Wednesday, April 16, 2014

Community Board 8 sends letter rejecting CB 2's Atlantic Yards map change; advocate Veconi suggests CB 8 expand to Atlantic/Flatbush boundary

Following up its vocal rejection of Community Board 2's plan to expand its borders to include the full Atlantic Yards footprint, Community Board 8 has sent a forceful letter (below) to Mayor Bill de Blasio, Borough President Eric Adams, and Council Member Laurie Cumbo reiterating its stance.

Given the need for consensus, it's unlikely that Community Board 2 can get its way. The question then becomes how this will be resolved.

One advocate suggests Community Board 8 should expand its borders to encompass the rest of the Atlantic Yards site between Flatbush and Atlantic avenues, leaving only one plot west of Flatbush, Site 5 (currently occupied by P.C. Richard and Modell's), for Community Board 6.

In a post on Patch, Prospect Heights Gib Veconi makes a strong argument for including Atlantic Yards in Community Board 8:
Given the challenges of integrating Atlantic Yards into a much less dense existing neighborhood, it would seem obvious that the residents of the Atlantic Yards high-rises should be in the same community board as their low-rise neighbors. The need to integrate also will be especially acute for those towers planned to be built along Vanderbilt Avenue, the “main street” of Prospect Heights. For these reasons, the CB2/CB8 border should be moved not further south to residential Dean Street, but north to Atlantic Avenue, an arterial road that is the natural division between Prospect Heights and Fort Greene.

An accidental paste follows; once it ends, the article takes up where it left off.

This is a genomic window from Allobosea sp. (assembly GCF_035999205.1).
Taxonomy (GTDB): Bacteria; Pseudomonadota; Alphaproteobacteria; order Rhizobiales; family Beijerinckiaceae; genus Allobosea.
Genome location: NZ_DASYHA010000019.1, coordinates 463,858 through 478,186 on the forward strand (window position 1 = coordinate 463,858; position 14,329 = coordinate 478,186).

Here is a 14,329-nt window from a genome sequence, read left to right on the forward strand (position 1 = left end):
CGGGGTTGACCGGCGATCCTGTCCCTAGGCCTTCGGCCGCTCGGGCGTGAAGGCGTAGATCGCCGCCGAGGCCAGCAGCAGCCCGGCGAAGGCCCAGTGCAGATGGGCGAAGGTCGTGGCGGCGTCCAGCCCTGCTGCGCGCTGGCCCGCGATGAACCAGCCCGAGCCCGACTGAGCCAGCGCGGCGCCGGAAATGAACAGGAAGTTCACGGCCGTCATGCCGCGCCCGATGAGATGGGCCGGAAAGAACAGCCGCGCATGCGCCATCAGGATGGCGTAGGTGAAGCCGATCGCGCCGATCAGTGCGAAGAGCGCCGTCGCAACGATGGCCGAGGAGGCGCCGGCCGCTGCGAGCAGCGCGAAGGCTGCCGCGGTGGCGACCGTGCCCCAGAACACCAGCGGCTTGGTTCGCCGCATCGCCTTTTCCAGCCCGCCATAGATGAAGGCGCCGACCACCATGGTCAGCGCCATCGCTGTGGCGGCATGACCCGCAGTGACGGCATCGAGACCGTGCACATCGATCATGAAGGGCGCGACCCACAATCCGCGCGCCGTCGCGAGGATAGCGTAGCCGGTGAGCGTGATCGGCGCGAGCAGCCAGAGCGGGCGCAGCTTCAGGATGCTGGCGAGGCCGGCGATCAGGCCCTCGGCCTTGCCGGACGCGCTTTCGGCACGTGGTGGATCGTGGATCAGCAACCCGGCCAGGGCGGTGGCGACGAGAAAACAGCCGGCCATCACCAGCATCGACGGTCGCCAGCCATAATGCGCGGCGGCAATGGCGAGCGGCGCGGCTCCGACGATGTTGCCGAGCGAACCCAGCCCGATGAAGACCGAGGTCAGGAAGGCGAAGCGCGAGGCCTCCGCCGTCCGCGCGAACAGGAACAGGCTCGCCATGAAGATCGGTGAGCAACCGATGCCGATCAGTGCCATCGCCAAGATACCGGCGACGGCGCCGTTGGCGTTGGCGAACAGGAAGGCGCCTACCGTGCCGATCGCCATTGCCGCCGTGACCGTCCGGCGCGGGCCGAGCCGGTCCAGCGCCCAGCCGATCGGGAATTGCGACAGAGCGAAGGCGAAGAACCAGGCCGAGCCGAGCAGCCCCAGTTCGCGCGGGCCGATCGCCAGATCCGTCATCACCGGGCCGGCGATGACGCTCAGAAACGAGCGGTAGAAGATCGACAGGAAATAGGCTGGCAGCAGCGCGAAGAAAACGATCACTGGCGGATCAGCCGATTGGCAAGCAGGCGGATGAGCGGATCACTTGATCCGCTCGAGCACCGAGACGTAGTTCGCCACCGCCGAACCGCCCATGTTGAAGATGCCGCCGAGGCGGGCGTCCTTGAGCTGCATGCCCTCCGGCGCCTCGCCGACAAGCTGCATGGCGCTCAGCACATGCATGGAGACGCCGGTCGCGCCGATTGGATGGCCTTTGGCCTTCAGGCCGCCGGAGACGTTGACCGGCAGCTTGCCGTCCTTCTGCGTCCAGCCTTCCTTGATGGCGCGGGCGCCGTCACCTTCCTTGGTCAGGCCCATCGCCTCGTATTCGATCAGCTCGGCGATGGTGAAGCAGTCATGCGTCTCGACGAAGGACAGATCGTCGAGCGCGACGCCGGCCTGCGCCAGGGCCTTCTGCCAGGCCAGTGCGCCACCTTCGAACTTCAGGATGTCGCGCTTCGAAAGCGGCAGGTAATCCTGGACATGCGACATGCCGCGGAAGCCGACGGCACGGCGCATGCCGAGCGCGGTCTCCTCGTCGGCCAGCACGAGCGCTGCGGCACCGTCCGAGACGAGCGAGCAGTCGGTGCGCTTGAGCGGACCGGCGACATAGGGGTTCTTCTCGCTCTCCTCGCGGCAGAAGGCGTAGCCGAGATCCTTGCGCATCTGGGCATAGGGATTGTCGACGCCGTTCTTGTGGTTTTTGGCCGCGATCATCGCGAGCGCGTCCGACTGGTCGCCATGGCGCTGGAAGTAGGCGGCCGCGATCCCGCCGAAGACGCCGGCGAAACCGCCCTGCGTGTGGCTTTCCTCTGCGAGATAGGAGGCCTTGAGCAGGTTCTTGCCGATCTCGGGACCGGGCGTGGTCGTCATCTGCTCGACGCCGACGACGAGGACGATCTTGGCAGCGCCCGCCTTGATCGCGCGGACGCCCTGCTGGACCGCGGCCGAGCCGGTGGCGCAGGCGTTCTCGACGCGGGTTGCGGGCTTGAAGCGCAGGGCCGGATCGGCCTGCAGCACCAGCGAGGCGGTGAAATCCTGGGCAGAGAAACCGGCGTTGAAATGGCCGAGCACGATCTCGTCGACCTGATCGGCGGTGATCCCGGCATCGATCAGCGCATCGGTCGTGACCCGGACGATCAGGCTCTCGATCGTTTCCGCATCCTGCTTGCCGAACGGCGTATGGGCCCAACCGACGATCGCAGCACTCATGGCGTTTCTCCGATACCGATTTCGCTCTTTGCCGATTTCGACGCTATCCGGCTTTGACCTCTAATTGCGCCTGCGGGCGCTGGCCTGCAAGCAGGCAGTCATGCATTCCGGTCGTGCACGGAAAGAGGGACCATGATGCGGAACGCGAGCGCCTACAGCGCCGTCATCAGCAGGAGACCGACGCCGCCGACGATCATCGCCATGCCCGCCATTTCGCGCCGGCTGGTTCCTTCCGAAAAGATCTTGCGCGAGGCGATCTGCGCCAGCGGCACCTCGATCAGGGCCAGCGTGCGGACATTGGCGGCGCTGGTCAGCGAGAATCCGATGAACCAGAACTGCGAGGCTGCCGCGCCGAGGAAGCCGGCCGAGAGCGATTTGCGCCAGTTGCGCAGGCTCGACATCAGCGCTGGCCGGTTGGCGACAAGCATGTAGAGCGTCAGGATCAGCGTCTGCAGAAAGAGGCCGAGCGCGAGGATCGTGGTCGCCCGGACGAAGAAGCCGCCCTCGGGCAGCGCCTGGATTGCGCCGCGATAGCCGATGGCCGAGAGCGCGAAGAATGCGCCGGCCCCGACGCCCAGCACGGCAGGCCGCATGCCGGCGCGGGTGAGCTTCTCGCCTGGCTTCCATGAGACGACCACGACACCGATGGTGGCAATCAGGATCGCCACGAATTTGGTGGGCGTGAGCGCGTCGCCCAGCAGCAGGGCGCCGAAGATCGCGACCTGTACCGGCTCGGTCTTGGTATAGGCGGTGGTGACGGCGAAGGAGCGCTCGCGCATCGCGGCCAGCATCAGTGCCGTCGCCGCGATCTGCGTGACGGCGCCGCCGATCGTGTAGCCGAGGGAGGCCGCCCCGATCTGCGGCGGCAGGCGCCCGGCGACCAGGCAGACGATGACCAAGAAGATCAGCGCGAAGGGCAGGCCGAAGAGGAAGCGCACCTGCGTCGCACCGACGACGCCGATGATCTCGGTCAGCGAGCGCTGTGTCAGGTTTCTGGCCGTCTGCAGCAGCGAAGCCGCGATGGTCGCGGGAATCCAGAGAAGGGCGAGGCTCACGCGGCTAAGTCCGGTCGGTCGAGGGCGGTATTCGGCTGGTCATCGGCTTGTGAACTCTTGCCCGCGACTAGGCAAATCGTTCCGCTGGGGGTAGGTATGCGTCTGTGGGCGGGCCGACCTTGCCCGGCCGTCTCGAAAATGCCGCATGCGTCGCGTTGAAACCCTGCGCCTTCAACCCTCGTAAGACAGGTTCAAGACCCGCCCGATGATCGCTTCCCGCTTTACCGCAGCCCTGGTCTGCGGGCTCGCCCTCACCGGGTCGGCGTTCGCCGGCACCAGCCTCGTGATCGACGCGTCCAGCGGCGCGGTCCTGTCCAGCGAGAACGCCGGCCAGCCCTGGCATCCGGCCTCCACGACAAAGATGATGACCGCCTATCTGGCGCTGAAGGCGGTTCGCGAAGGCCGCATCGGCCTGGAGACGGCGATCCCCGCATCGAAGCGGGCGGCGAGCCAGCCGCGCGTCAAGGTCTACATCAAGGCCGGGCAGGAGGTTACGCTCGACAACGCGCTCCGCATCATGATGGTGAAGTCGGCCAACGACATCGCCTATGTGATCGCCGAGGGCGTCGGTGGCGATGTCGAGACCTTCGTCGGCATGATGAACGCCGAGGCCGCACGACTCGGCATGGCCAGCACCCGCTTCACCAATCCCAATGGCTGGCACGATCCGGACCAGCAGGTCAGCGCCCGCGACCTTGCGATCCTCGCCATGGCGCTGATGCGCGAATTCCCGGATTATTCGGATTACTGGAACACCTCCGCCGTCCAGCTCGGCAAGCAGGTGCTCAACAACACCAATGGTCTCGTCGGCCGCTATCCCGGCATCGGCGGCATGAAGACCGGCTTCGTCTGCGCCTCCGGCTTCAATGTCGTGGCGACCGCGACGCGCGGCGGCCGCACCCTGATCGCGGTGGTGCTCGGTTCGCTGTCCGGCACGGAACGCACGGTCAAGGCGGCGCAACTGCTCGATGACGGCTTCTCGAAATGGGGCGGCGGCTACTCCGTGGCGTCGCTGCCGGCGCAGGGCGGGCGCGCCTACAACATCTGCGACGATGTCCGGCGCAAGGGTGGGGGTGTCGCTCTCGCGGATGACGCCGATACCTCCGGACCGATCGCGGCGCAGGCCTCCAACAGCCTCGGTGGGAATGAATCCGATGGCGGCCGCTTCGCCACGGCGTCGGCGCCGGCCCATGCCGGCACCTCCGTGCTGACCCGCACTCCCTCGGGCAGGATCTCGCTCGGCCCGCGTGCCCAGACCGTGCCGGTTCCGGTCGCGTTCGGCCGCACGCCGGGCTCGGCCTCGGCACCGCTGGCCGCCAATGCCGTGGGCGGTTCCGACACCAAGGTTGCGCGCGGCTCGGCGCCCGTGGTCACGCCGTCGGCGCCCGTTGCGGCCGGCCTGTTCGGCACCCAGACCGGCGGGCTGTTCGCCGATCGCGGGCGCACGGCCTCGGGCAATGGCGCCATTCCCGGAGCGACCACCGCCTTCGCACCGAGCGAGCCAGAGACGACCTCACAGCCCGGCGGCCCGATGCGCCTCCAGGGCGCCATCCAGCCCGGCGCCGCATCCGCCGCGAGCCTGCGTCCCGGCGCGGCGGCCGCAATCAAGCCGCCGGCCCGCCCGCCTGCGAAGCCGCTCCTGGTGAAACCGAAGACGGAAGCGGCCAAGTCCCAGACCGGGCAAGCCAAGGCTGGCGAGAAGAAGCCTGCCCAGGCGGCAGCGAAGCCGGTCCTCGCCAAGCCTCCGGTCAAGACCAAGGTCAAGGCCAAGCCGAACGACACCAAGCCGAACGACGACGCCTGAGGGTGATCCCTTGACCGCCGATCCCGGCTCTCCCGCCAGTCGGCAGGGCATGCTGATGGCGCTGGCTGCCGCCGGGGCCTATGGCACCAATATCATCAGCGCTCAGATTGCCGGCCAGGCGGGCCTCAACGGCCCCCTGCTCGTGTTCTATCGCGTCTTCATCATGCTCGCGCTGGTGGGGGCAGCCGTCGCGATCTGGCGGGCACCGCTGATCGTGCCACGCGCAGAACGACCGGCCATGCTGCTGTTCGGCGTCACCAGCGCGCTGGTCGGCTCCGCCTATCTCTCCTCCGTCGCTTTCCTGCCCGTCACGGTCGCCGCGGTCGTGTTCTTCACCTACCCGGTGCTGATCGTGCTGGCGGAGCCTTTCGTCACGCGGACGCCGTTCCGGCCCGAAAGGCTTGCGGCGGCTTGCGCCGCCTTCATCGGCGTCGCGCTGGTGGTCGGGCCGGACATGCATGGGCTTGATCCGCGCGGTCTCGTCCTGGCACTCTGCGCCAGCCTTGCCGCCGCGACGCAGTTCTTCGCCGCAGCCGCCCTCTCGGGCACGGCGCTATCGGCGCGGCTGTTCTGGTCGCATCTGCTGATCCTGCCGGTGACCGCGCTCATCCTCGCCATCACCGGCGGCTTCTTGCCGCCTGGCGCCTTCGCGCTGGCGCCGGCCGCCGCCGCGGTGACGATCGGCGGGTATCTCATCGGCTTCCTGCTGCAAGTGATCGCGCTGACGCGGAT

While extending the CB 6 border east to Vanderbilt Avenue would restore coterminality with the 78th Precinct (expanded to enmpass the project) and "might represent a minor bureaucratic convenience," Veconi suggests it "would be a major disadvantage to consistent neighborhood policy" regarding plans for landmarking, liquor licenses, and traffic calming.

He concludes:
The current carve-outs on the north and west sides of district 8 can no longer be justified as being consistent with the intent of the Charter. And moving them further into Prospect Heights would lead to disenfranchisement of neighborhood residents and business owners. Economic, demographic and land use changes are coming too quickly in Prospect Heights to let that happen. Let’s hope that when the dust settles on this debate, our one community will finally get one Community Board.
Community Board 8 Letter on Atlantic Yards Boundaries, April 11, 2014

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